Peach was signed from Saints as a replacement for Town’s local, legendary, record-appearance-maker and retiree John Trollope. It was a move that could be described as:

A. Tricky for who ever had fill those famous boots.
B. Impossible. Trollope was, and remains, an icon.
C. As bigger a disappointment as find that on meeting 69hotblonde from Match.com the name comes from his age, weight in stone and perspiration problem.

Peach cost manager Bobby Smith a then club-record sum of £150,000 (which using the Bank of England’s inflation calculator is about £544,000 now). This fee was:

A. A weighty price tag, which made Town fans judge him even more harshly.
B. Pretty good value, as judging by his waistline. He must have been about £10 per pound of meat.
C. The most over-priced thing to come out of Southampton since a peak-time train ticket to London.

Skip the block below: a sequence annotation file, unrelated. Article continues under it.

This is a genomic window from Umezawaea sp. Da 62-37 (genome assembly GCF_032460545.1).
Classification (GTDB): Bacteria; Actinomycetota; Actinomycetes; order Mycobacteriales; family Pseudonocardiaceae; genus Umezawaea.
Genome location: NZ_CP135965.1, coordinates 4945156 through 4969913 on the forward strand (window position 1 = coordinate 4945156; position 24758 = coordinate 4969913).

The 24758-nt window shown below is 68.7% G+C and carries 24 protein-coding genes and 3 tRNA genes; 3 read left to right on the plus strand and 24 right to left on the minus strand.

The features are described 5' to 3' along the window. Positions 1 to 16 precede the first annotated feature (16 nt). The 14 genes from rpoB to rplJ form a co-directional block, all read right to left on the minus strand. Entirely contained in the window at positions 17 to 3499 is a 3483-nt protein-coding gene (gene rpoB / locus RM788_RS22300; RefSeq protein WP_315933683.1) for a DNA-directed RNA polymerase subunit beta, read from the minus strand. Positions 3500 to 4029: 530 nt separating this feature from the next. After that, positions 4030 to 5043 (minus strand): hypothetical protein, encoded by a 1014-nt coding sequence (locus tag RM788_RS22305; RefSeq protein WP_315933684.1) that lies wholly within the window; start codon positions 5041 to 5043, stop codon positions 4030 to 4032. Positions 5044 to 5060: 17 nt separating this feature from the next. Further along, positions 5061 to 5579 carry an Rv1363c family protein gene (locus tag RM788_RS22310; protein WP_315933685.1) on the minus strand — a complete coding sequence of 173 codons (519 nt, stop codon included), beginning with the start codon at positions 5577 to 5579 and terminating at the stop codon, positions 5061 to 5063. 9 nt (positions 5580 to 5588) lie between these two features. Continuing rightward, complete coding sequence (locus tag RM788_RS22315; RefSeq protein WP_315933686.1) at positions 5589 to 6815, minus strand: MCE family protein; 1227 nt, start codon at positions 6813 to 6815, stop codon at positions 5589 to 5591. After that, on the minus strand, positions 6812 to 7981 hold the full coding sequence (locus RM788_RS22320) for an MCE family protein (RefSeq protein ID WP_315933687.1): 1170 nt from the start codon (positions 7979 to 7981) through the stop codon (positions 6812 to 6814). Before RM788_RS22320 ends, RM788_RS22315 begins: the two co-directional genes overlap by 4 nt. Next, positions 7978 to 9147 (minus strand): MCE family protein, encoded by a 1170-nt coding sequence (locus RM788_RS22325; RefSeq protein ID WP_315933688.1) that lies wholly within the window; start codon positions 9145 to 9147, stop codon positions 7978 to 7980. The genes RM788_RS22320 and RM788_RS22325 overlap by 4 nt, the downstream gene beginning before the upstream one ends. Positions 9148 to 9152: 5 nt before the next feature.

Peach scored 64 goals in his career, a good number of which had been from the penalty spot, and so his left foot could be described as:

A. Cultured.
B. A powerful left peg, which while once deadly was getting weak.
C. Like a magic wand – in that some people pretend can do wonderful things with it but in reality is actually completely useless stick.

David Peach made his Town debut in a 6-2 thrashing at Millwall, his debut proved that:

A. He would take some time to adjust to Town’s style and standard of play.
B. He just wasn’t very good.
C. He was as much use as a footballer as Nigel Farage would be as a bath tub, even if you hollowed him out and rammed taps into each eye.

At Gillingham and Saints, Peach had been known for his passing and powerful shooting, as a defender he was:

A. Struggling with the drop from Division One to Division Three.
B. He always got close to his man, largely because he had enough mass to create his own gravity and suck them towards him.
C. He tackled like a man trying to eat jelly with a spade – ineptly, clumsily and with the air of someone who is sure that what he is doing just isn’t good manners.